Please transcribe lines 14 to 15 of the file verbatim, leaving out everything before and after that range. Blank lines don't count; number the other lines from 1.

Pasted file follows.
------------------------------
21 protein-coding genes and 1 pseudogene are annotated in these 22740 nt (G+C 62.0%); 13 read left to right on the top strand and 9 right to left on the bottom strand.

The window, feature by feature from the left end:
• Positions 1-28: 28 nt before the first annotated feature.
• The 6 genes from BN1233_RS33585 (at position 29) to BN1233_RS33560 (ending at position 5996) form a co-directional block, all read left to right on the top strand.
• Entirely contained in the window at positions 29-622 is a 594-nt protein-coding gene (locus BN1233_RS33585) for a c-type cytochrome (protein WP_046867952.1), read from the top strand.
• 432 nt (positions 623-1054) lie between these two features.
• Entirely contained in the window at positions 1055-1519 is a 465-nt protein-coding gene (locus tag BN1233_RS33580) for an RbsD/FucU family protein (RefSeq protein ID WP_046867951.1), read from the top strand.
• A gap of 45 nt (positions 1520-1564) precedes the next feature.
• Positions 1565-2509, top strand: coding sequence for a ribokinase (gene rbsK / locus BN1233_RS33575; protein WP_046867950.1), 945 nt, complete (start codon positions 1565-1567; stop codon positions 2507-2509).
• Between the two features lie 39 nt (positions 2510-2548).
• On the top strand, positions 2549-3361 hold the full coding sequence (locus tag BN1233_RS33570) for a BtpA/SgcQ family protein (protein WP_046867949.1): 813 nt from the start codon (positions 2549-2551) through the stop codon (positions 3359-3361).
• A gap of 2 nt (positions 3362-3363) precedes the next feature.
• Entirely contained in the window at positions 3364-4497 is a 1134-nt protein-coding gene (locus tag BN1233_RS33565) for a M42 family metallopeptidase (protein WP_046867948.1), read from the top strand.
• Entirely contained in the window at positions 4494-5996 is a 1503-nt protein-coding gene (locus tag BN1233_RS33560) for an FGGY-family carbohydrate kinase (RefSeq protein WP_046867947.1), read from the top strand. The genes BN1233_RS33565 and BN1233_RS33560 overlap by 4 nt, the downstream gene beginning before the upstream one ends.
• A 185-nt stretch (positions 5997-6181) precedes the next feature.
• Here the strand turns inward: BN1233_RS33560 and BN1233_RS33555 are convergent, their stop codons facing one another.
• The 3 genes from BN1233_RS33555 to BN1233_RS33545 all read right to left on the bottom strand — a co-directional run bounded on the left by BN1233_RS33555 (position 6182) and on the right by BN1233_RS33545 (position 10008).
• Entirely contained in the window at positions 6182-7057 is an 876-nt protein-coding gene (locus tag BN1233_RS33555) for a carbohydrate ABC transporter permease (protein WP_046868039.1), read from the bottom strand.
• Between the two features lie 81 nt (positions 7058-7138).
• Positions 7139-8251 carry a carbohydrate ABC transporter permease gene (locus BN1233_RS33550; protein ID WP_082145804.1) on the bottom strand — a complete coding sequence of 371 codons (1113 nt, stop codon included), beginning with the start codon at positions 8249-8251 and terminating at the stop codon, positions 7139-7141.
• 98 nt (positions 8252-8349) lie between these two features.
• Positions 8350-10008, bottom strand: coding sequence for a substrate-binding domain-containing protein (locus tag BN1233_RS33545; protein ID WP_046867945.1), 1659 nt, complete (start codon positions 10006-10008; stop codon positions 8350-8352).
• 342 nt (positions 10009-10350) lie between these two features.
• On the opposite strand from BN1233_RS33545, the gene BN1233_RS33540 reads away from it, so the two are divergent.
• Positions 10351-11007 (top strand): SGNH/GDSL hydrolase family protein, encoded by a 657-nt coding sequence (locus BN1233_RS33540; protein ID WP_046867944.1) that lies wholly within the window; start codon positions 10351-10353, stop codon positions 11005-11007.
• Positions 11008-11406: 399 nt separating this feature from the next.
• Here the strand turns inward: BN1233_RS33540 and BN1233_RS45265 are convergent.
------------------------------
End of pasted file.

• Entirely contained in the window at positions 4494-5996 is a 1503-nt protein-coding gene (locus tag BN1233_RS33560) for an FGGY-family carbohydrate kinase (RefSeq protein WP_046867947.1), read from the top strand. The genes BN1233_RS33565 and BN1233_RS33560 overlap by 4 nt, the downstream gene beginning before the upstream one ends.
• A 185-nt stretch (positions 5997-6181) precedes the next feature.